Thursday, November 16, 2006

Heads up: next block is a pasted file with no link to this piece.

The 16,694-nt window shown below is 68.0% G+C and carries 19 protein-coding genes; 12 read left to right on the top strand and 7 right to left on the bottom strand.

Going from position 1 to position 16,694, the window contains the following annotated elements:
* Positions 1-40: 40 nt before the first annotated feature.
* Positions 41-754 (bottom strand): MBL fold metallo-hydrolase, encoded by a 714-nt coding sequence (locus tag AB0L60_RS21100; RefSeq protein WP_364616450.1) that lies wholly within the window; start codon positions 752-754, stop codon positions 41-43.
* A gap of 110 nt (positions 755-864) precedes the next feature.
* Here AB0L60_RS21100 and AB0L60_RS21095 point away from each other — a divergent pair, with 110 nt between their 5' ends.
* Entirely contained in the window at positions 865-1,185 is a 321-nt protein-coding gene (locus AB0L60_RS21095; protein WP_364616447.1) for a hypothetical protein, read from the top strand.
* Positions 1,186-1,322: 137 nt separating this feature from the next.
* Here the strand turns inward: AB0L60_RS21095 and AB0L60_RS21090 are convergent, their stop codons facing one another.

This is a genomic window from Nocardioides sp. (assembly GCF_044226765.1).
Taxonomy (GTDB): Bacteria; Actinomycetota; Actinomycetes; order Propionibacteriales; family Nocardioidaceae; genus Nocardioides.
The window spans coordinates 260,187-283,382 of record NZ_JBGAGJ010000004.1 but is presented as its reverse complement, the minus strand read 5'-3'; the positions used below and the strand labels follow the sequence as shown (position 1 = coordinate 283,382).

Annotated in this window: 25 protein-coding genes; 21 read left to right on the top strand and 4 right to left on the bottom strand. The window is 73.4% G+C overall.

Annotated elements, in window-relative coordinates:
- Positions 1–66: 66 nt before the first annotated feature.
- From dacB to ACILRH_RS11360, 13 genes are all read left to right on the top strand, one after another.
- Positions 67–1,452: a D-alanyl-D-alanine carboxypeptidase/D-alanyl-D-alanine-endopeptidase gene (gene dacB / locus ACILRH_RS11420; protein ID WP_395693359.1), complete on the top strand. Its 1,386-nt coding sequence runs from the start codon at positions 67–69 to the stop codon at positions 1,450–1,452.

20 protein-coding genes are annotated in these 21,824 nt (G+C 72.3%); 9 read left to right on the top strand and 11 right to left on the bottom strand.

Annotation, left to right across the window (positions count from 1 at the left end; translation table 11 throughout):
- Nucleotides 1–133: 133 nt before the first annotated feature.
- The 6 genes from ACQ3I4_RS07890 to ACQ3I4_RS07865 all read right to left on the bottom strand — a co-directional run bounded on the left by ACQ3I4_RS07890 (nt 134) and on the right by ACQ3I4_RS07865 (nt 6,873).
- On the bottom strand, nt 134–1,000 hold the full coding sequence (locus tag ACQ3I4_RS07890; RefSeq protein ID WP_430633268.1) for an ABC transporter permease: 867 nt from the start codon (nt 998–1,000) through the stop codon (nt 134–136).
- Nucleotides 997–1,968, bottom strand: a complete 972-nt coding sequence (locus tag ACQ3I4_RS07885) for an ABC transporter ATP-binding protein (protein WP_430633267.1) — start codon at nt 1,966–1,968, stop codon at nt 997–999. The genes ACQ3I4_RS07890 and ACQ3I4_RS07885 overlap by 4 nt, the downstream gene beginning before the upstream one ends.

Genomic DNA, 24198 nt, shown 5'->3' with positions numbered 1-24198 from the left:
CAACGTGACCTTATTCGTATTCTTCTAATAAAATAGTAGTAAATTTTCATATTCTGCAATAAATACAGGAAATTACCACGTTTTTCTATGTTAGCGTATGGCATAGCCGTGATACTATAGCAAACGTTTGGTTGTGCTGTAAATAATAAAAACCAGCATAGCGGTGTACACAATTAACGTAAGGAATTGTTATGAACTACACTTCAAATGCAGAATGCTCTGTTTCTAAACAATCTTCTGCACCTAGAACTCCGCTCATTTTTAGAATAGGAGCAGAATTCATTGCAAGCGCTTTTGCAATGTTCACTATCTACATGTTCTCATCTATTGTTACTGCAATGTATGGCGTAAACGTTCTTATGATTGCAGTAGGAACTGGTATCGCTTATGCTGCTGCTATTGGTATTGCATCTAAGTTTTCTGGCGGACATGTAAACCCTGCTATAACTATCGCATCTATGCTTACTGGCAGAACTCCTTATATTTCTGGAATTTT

Contemporary classics revisited. In The God Who May Be: The Hermeneutics of Religion (Indiana University Press series in the philosophy of religion, 2001), Richard Kearney proposes that instead of thinking of God as "actual," circumscribed by human notions of "being" and realised temporality, God might best be thought of as something like "the coming possibility of the impossible." Through refiguring narrative-biblical perceptions of God, and breaking with dominant metaphysical-speculative traditions of religious speech, Kearney draws on the work of Paul Ricoeur, Emmanuel Levinas, Jacques Derrida, Martin Heidegger, Husserl, Lyotard, Caputo and many others. He evokes views of God as unforeseeable, unprogrammeable, and resistant to our 'rational' or 'religious' desires for certainty. Important themes such as the phenomenology of the persona, the meaning of the unity of God, performative truth, the divine and desire, notions of existence towards differance (Derrida), and fiduciary commitments in philosophy are taken up in a perceptive and stimulating book. It is part of a trilogy entitled 'Philosophy at the Limit' comprising three volumes. The others are On Stories (Routledge, 2002) and Strangers, Gods, and Monsters (Routledge, 2003). His other books include the extraordinary The Wake of Imagination: Ideas of Creativity in Western Culture (Hutchinson, Routledge, 1988). As a public intellectual in Ireland, Kearney was involved in drafting a number of proposals towards a Northern Irish peace agreement (in 1983, 1993 and 1995) and in speechwriting for the former Irish President, Mary Robinson, who went on to become the UN human rights commissioner.

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